Charles Lane argues that relations between Germany and the US are becoming strained as a result of "double standards" in trade and diplomacy with Iran
January 20, 1996

Foreign Affairs

November/December 1995

German-American friendship has been a pillar of the western alliance in the post-cold war era. Helmut Kohl and Bill Clinton enjoy a natural rapport. But when it comes to dealing with Iran, Germany and America have consistently been at odds. Although the two governments have assured each other that their objectives in the near east are the same-to keep Iran from developing nuclear weapons, supporting terrorism, and disrupting the Arab-Israeli peace process-they differ radically over means. The US has tried to isolate Iran diplomatically and strangle its economy. Germany-and Europe-favour engagement ("critical dialogue") built around a multi-billion dollar trade and investment relationship.

The arguments over how to handle Iran are a continuation of a long-standing transatlantic debate about "trading with the enemy." During the cold war, European governments, Germany's in particular, were less willing than the US to use trade embargoes against the Soviet Union. They leaned toward d?tente. This was a matter not only of commerce but of geopolitics. The Germans, who abutted the communist east for 40 years, felt and still feel that containment would not have succeeded without the contribution of Ostpolitik, their policy of engaging the east on issues of trade and diplomacy.

Since the demise of the Soviet Union, these disagreements are going to become more difficult for American policymakers to control. In the past the US and Europe could differ over trading with the Soviets, but containment was still a shared goal. Now Europe and America lack a common enemy. Potential enemies-"rogue" states such as Iran, Iraq, North Korea, and Serbia-have multiplied, and there is no agreement over how threatening they are or whom they threaten most.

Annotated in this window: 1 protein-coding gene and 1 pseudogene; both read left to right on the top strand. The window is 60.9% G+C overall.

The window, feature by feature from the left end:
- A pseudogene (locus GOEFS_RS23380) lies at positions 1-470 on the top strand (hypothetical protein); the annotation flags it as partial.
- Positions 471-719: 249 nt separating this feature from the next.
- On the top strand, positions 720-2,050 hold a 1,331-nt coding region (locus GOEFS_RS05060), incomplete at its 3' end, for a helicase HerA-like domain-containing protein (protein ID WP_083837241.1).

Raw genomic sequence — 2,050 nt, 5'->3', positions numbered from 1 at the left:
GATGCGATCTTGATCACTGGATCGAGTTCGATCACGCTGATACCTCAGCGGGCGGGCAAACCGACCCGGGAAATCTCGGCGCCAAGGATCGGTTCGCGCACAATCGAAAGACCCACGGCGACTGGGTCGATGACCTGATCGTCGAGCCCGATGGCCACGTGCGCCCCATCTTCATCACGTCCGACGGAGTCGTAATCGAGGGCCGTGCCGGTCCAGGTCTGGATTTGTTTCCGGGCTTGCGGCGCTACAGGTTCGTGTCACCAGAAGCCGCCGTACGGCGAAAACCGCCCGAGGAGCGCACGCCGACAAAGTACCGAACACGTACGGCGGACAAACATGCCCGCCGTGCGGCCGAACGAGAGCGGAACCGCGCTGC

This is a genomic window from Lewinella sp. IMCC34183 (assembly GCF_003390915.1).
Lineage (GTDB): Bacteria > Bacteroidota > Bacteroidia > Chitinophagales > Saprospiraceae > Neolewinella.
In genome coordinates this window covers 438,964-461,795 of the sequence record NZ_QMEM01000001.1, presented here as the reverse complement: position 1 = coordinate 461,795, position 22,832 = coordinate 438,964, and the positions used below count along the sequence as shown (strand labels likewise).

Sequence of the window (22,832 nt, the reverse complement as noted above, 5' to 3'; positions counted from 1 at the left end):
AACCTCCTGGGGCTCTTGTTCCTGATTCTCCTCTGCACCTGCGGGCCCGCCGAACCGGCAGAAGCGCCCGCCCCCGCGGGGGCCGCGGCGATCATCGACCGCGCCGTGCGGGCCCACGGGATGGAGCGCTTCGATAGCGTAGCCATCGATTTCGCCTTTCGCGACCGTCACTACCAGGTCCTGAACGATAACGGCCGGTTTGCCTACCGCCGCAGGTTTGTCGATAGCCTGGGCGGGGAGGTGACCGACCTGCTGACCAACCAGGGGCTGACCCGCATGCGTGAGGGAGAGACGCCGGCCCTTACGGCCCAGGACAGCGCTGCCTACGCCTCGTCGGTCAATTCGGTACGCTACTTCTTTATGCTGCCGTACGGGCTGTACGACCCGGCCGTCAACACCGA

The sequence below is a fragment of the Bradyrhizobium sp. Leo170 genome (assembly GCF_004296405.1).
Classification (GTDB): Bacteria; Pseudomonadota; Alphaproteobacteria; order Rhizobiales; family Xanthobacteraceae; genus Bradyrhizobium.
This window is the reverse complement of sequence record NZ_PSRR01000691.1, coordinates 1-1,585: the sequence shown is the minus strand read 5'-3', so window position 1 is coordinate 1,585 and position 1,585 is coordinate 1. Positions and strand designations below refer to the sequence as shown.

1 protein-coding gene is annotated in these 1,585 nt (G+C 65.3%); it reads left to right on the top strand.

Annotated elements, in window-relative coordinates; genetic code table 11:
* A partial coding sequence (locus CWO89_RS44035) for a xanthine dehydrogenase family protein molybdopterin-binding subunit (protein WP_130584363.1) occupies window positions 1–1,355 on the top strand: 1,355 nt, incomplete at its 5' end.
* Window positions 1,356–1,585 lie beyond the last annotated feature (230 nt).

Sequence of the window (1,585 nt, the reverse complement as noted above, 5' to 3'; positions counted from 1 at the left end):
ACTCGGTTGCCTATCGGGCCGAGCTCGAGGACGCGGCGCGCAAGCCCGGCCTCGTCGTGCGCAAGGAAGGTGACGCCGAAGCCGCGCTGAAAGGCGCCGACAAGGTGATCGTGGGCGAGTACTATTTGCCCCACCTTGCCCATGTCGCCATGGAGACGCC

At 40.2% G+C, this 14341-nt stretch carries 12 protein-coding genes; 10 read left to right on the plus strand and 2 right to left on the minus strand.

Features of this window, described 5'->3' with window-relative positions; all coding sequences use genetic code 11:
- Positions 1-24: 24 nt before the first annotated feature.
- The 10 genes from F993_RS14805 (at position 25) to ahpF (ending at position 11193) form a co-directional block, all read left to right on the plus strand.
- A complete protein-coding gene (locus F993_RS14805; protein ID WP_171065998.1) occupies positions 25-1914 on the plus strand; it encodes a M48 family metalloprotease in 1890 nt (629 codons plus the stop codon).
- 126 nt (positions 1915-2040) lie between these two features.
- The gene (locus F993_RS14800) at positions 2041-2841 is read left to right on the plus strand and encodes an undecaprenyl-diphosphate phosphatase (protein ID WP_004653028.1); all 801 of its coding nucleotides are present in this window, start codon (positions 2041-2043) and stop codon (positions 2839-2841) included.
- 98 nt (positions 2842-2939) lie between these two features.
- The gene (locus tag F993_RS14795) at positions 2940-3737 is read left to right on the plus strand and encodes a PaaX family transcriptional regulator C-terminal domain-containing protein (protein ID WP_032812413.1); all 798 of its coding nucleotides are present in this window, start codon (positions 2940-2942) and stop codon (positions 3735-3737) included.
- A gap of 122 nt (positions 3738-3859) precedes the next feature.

The result is a climate of opportunism and, as Europe sees it, a double standard, in which the US sweeps Chinese human rights violations under the rug and asks for European help in financing the sale of nuclear reactors to North Korea, yet at thesame time calls for the dual containment of Iran and Iraq.

On the other hand, Germany's "critical dialogue" has gone beyond the realms of commerce. In October 1993 the glass doors of Helmut Kohl's office complex in Bonn opened to receive an unusual guest: Ali Fallahian, the chief of Iran's foreign intelligence service, and known architect of an international terror organisation. Germany's Federal Crime Office wanted to arrest Fallahian upon his arrival in Bonn for instigating the machine-gunning of four Kurds at a Berlin restaurant on September 17th 1992, but Kohl's office blocked it.

The Fallahian visit caused a furore in Germany and led to embarrassing revelations about the degree to which Iran had used German territory and exploited the German government's discreet toleration. When American officials learned of the Fallahian visit, they were amazed and angry. They believe that money is behind the German decision to stick to the "critical dialogue." The Islamic Republic is investing billions of dollars in modernisation, and western firms figure prominently in Tehran's plans. German industry is eager to snap up Iranian contracts and penetrate the Iranian market of 60m people.

What irks American officials most about German deals with Iran, however, is that Germany subsidises them. Bonn has underwritten roughly $10 billion in sales and investment by German companies. Germans believe their technology and finance can strengthen the hand of Iranian moderates and hence open up the society to the west.

The Europeans have a point-and the Clinton administration has little choice but to evolve a more flexible containment strategy. If the stick of American sanctions were to be wielded in clever alternation with the carrot of European trade, both instruments might be more effective in inducing changes in Iran's behaviour. But currently Iranians are the ones exploiting the rifts among western countries. A rethinking of tactics by the US could help turn the tables.